The idea of this post is to streamline the taxation process for an expatriate. Expatriate taxation is variedly provided as a service from taxation firms, CAs, CFOs. The edge we have over others is that we have been dealing with expatriates across the country that are being designated time-bound projects in the major cities like Bangalore, Delhi-NCR, Ahmadabad etc. Through this post we have attempted to simplify the Indian Tax System.
Following are the basics about Understanding Indian Tax System which are a must to understand the Expatriate Taxation:
The Indian Tax system runs from 1st April to 31st March of the next year.
According to the Indian Tax System, tax is charged according to the Residential status of the person and not his/ her citizenship.
The different residential status of India are as follows:
1. Resident: If a person spends an aggregate of 182 days or more in India in the relevant tax year then the person is considered as a resident. Further, if a person stays in India for 60 days in the relevant year and in the last 4 years proceeding the relevant year has spent 365 or more days, she/he is considered a Resident of India. 2. Non-Resident: If the person is unable to satisfy the above conditions then he/she is not a resident of India. 3. Resident But Not Ordinarily Resident: A resident has to fulfil any one of the following conditions to be considered as a “resident but not ordinarily resident”:
-He or she has been a Non- resident for 9 out of 10 preceding years to the relevant year.
– He or she has been in India for 729 days or less during the last 7 years preceding the relevant year. 4. Resident and Ordinary Resident: A resident individual satisfying none of the above conditions is considered as a “Resident and Ordinary Resident”
An expatriate who is an ROR is taxable on worldwide income. An expatriate who is RNOR is taxed on India sourced income.
Salary Income is subject to income tax if services are rendered in the country, irrespective of whether salary is received in India or not. Other incomes are subject to Income tax if received or are deemed to be received in India.
After deductions of allowances, income tax is imposed at graduated rates. The tax rates for the tax year 2015-16:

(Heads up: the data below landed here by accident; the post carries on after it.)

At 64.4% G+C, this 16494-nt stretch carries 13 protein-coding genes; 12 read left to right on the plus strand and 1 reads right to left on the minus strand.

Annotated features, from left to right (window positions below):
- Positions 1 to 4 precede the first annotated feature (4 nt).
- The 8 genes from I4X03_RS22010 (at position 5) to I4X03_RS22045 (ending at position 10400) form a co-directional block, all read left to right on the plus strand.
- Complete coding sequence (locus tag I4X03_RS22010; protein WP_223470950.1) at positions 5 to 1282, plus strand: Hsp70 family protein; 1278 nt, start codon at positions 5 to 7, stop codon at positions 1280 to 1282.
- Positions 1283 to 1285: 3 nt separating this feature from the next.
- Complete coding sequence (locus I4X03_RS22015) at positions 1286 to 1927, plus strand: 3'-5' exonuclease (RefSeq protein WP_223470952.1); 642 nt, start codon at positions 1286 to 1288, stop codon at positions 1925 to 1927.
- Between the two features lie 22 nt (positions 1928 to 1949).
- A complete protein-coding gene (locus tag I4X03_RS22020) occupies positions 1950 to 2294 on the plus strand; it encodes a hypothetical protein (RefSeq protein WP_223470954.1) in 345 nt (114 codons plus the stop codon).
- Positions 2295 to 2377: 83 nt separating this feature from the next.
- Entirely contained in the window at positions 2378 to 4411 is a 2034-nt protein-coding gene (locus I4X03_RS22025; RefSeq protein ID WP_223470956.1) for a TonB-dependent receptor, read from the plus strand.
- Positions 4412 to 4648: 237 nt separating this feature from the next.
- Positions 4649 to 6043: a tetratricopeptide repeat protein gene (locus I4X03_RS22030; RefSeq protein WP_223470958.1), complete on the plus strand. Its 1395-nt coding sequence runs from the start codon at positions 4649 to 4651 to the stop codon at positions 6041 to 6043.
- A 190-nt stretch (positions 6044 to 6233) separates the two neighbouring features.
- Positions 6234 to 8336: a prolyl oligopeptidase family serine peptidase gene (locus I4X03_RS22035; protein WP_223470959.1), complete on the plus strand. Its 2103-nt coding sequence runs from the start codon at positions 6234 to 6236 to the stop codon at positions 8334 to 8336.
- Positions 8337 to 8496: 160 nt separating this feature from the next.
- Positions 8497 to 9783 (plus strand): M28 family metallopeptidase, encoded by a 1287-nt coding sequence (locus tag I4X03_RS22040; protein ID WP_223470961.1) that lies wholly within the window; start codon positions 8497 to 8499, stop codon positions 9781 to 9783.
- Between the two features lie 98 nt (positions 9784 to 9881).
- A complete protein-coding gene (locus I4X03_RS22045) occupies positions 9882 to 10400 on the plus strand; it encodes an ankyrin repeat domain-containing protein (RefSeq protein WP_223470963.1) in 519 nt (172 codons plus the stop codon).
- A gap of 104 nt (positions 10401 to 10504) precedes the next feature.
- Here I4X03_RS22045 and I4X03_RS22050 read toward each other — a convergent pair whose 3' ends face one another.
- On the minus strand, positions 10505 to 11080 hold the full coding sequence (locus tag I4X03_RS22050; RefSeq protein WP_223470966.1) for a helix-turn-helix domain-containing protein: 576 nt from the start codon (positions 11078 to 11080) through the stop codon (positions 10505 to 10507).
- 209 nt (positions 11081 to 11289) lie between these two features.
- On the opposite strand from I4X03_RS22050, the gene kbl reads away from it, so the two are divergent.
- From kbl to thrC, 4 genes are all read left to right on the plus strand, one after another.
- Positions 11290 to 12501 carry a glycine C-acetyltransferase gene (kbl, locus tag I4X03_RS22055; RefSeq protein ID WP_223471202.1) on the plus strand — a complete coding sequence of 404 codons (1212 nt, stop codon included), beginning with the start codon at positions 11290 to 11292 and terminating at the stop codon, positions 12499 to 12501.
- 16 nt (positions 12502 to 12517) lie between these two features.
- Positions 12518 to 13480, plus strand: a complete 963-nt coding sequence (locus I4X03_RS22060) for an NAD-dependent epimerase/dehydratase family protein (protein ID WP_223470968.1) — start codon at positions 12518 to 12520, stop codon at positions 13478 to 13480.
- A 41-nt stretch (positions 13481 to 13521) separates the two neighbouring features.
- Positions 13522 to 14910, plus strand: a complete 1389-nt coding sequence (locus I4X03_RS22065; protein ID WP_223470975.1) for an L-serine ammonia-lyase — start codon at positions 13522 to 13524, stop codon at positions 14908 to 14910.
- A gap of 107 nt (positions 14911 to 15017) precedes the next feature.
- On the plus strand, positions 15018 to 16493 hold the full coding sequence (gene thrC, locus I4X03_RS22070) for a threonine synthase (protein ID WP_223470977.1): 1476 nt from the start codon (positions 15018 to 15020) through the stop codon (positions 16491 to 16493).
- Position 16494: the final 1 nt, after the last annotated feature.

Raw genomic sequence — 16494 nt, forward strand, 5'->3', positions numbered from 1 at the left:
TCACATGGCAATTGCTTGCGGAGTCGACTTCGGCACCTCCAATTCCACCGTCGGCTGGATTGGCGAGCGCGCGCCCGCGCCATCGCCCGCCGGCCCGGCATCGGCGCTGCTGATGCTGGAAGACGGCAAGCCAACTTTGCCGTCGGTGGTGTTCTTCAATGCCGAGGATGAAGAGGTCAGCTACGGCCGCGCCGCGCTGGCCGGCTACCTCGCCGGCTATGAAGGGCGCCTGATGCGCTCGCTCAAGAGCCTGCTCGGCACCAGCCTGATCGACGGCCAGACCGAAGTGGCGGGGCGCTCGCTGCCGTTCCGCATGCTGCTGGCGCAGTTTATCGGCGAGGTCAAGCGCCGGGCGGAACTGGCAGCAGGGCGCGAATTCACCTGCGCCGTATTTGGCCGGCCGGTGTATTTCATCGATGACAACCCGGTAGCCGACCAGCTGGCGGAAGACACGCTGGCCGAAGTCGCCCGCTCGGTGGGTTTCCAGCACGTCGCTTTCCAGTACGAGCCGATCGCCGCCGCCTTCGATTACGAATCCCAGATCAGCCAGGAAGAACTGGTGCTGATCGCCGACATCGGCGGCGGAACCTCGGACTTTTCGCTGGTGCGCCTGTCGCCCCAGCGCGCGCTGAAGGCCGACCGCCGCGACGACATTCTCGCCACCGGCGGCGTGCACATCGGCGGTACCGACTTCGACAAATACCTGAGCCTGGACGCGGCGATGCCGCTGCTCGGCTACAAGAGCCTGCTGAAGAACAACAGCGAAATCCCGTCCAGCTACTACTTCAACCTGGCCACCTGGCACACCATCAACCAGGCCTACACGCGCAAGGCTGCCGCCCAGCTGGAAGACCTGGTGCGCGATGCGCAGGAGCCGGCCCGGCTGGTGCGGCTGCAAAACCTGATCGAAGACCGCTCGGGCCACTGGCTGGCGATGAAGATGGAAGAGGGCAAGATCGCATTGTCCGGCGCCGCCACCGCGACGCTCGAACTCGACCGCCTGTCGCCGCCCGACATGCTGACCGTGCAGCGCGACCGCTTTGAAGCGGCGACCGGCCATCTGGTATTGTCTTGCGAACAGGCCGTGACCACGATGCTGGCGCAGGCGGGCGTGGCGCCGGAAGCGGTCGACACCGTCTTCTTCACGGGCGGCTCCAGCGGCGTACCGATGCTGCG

Taxable Income Over(INR)
Tax on column 1(INR)
Percentage on Excess
A surcharge 12% is applicable on tax payers having a total income of more than 10 million INR. Further, there is a levy of an education cess of 3% of the tax and surcharge (if applicable). Resident senior citizens (age pf 60 years or more) having income up to 300, 000 INR do not have to pay income tax. For resident very senior citizens (aged 80 years and above) the basic exemption limit is 500, 000 INR.
Husband and wife are considered as two separate and independent individuals for the purpose of income tax. However, if an individual transfers an asset to the spouse without adequate consideration then income arising directly or indirectly is subject to tax in the hands of the transferor.
Profits or gains from a trade, profession, business or vocation, which carry out within India, are subject to tax whether you are a resident or a non-resident. If you are a ROR in India, a liability will arise even if your trade, etc, is carried on outside India.
If you are treated as a tax resident of another country, you may qualify for relief from Indian Tax under a double taxation agreement between that country and India.
Contribution made to the provident fund by an international workers are eligible for deduction from his or her taxable income up to 1,50,000 INR. And many other deductions u/s 80C to 80U is also available to any resident of the country.
What to do Before You arrive in India?
A foreign national visiting India must have a valid passport and the right kind of visa. A foreign national who wishes to work in India is required to apply for an employment visa (EV). AN EV is granted to skilled and qualified foreign national drawing a salary in excess of 25000 USD per annum. EV is granted for a period of 5 years from initial grant period to renewals in India. A foreign national is given business visa who intends to travel to India for bona fide business reasons. It is provided to the individual for a period of six months, one year and in some circumstance five years.